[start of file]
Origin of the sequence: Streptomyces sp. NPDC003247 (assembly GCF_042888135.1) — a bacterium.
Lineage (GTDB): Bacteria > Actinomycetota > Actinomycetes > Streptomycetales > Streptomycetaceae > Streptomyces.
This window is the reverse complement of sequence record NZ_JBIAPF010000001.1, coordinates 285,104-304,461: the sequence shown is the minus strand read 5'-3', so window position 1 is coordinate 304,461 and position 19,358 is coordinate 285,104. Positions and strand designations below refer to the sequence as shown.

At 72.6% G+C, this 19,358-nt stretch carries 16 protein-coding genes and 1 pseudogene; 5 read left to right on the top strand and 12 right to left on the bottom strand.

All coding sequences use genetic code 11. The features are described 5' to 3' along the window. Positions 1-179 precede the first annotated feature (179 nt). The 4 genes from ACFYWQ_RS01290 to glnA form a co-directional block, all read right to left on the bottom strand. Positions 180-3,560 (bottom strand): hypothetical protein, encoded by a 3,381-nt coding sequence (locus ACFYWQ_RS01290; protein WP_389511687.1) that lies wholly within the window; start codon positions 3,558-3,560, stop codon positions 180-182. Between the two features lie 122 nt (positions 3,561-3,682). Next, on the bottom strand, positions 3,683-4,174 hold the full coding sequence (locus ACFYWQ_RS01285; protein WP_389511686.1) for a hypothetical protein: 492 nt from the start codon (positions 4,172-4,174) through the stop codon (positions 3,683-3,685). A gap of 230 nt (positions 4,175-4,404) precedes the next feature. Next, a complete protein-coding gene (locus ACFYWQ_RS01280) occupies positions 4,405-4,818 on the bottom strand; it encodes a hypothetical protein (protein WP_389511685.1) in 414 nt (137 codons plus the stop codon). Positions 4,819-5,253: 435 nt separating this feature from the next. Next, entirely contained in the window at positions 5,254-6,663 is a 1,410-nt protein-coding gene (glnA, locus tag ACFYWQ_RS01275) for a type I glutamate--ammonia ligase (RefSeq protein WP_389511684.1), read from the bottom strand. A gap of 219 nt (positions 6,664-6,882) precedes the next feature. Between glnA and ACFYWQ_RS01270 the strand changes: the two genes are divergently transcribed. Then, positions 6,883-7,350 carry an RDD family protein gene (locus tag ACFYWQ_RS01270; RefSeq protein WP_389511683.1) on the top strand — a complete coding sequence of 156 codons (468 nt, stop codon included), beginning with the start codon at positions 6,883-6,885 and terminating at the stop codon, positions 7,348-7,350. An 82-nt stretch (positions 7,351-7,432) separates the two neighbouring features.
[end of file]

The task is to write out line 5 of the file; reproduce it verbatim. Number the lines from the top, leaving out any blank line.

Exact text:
All coding sequences use genetic code 11. The features are described 5' to 3' along the window. Positions 1-179 precede the first annotated feature (179 nt). The 4 genes from ACFYWQ_RS01290 to glnA form a co-directional block, all read right to left on the bottom strand. Positions 180-3,560 (bottom strand): hypothetical protein, encoded by a 3,381-nt coding sequence (locus ACFYWQ_RS01290; protein WP_389511687.1) that lies wholly within the window; start codon positions 3,558-3,560, stop codon positions 180-182. Between the two features lie 122 nt (positions 3,561-3,682). Next, on the bottom strand, positions 3,683-4,174 hold the full coding sequence (locus ACFYWQ_RS01285; protein WP_389511686.1) for a hypothetical protein: 492 nt from the start codon (positions 4,172-4,174) through the stop codon (positions 3,683-3,685). A gap of 230 nt (positions 4,175-4,404) precedes the next feature. Next, a complete protein-coding gene (locus ACFYWQ_RS01280) occupies positions 4,405-4,818 on the bottom strand; it encodes a hypothetical protein (protein WP_389511685.1) in 414 nt (137 codons plus the stop codon). Positions 4,819-5,253: 435 nt separating this feature from the next. Next, entirely contained in the window at positions 5,254-6,663 is a 1,410-nt protein-coding gene (glnA, locus tag ACFYWQ_RS01275) for a type I glutamate--ammonia ligase (RefSeq protein WP_389511684.1), read from the bottom strand. A gap of 219 nt (positions 6,664-6,882) precedes the next feature. Between glnA and ACFYWQ_RS01270 the strand changes: the two genes are divergently transcribed. Then, positions 6,883-7,350 carry an RDD family protein gene (locus tag ACFYWQ_RS01270; RefSeq protein WP_389511683.1) on the top strand — a complete coding sequence of 156 codons (468 nt, stop codon included), beginning with the start codon at positions 6,883-6,885 and terminating at the stop codon, positions 7,348-7,350. An 82-nt stretch (positions 7,351-7,432) separates the two neighbouring features.